Wynne-Jones, G, Chen, Y, Croft, P, Peat, G ORCID: 0000-0002-9008-0184, Wilkie, R, Jordan, KP ORCID: 0000-0003-4748-5335 and Petersson, IF (2018) Secular trends in work disability and its relationship to musculoskeletal pain and mental health: a time-trend analysis using five cross-sectional surveys (2002-2010) in the general population. Occupational and Environmental Medicine, 75 (12). pp. 877-883. ISSN 1470-7926

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Abstract

OBJECTIVES: International evidence suggests that rates of inability to work because of illness can change over time. We hypothesised that one reason for this is that the link between inability to work and common illnesses, such as musculoskeletal pain and mental illness, may also change over time. We have investigated this in a study based in one UK district. METHODS: Five population surveys (spanning 2002-2010) of working-age people aged >50 years and ≤65 years were used. Work disability was defined as a single self-reported item 'not working due to ill-health'. Presence of moderate-severe depressive symptoms was identified from the Mental Component Score of the Short Form-12, and pain from a full-body manikin. Data were analysed with multivariable logistic regression. RESULTS: The proportion of people reporting work disability across the surveys declined, from 17.0% in 2002 to 12.1% in 2010. Those reporting work disability, one-third reported regional pain, one-half widespread pain (53%) and two-thirds moderate-severe depressive symptoms (68%). Both factors were independently associated with work disability; their co-occurrence was associated with an almost 20-fold increase in the odds of reporting work disability compared with those with neither condition. CONCLUSIONS: The association of work disability with musculoskeletal pain was stable over time; depressive symptoms became more prominent in persons reporting work disability, but overall prevalence of work disability declined. The frequency and impact of both musculoskeletal pain and depression highlight the need to move beyond symptom-directed approaches towards a more comprehensive model of health and vocational advice for people unable to work because of illness.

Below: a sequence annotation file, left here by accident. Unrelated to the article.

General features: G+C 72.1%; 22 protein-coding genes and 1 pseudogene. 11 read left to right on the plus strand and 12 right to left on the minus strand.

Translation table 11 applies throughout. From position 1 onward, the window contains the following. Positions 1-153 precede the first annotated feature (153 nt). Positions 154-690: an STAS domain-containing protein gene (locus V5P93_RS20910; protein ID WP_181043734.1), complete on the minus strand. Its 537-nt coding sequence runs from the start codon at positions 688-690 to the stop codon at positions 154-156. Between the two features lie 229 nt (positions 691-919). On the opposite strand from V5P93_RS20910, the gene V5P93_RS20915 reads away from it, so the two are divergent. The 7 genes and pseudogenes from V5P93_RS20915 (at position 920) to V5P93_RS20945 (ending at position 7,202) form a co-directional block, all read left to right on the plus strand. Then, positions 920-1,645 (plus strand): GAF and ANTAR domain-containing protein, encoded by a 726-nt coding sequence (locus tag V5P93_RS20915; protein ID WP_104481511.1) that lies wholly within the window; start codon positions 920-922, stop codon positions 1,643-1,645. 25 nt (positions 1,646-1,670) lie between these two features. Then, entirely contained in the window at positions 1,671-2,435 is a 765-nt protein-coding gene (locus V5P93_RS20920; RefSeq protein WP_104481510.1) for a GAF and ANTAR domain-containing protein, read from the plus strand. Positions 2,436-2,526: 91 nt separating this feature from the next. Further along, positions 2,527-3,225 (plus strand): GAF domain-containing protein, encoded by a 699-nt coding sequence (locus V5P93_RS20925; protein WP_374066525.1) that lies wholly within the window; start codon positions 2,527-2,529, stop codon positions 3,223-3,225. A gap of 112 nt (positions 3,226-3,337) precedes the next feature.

Item Type: Article
Additional Information: © Author(s) (or their employer(s)) 2018. No commercial re-use. See rights and permissions. Published by BMJ.
Subjects: R Medicine > R Medicine (General)
R Medicine > RA Public aspects of medicine
R Medicine > RC Internal medicine > RC925 Diseases of the musculoskeletal system
Divisions: Faculty of Medicine and Health Sciences > Primary Care Health Sciences
Related URLs:
Depositing User: Symplectic
Date Deposited: 19 Sep 2018 13:40
Last Modified: 06 Dec 2018 12:17
URI: http://eprints.keele.ac.uk/id/eprint/5345

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